|Publication number||US4061336 A|
|Application number||US 05/686,471|
|Publication date||Dec 6, 1977|
|Filing date||May 14, 1976|
|Priority date||May 14, 1976|
|Publication number||05686471, 686471, US 4061336 A, US 4061336A, US-A-4061336, US4061336 A, US4061336A|
|Inventors||Launa J. Lincoln|
|Original Assignee||Lincoln Launa J|
|Export Citation||BiBTeX, EndNote, RefMan|
|Patent Citations (6), Referenced by (19), Classifications (5)|
|External Links: USPTO, USPTO Assignment, Espacenet|
Board games are well known to the public generally. The game of Monopoly ™, for example, is very popular. Some known games combine a randomizing device to determine the move of each player, a confined path on the board for movement, and elements of chance rewards or penalties, with a goal each player tries to attain to become the winner. These types of games can be characterized as "strategy" type games in that a player's skill in making decisions during the course of the game plays a predominate role in determining the winner.
In contrast to the "strategy" games, some other board games involve little decision making by the players. The winner of these games is determined predominately by the luck of the player in "throwing the die" which advances the player's token. These types of games may be called "chance" games.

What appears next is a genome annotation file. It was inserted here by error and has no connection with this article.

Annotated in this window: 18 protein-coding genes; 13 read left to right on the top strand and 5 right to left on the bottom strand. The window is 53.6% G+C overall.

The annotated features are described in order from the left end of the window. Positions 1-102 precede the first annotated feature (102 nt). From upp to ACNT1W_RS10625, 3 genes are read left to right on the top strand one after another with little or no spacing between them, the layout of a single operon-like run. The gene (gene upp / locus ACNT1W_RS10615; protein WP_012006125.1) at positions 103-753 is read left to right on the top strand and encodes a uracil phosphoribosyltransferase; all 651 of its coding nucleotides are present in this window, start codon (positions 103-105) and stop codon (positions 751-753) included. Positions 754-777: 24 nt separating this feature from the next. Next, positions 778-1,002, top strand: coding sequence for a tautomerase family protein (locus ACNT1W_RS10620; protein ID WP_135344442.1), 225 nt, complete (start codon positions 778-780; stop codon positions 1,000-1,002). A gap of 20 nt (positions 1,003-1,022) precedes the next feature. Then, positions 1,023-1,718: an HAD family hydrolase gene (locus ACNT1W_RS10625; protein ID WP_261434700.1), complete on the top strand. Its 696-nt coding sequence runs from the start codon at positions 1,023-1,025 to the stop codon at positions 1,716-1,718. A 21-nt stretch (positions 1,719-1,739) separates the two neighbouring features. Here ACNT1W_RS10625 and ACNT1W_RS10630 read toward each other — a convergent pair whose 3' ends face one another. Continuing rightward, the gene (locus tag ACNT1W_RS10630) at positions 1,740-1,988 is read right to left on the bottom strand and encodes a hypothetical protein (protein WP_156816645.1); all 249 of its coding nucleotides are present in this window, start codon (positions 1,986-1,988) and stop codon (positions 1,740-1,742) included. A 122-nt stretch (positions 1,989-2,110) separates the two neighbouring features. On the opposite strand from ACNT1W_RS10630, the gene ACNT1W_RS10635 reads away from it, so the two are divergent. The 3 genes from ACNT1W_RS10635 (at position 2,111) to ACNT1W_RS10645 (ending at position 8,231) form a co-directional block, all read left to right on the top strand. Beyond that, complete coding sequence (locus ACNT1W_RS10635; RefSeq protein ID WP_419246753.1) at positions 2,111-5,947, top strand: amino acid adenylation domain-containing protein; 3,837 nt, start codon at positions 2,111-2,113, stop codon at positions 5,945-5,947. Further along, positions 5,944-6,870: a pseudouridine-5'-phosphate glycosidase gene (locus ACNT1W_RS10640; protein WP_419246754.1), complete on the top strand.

Geographical puzzle games, of the "chance" type, are also known. They consist of a map of a chosen geographical area and puzzle pieces which duplicate that area. The players try to position various pieces of the puzzle over the proper places on the map to complete the puzzle. These games have the added feature of teaching a player some geography while playing a simple type of game.
Applicant's game is unique in that it combines the elements of strategy and chance into a travel game played on a map type board where the puzzle pieces placed in position on the board during the course of the game define the playing area. This new game is entertaining and has the added benefit of teaching the players the geography of any chosen area.
Although applicant's game utilizes a flat map board in the preferred embodiment, a non-planar surface, including a sphere, could be used to define a chosen geographic area, such as the Earth or other planets.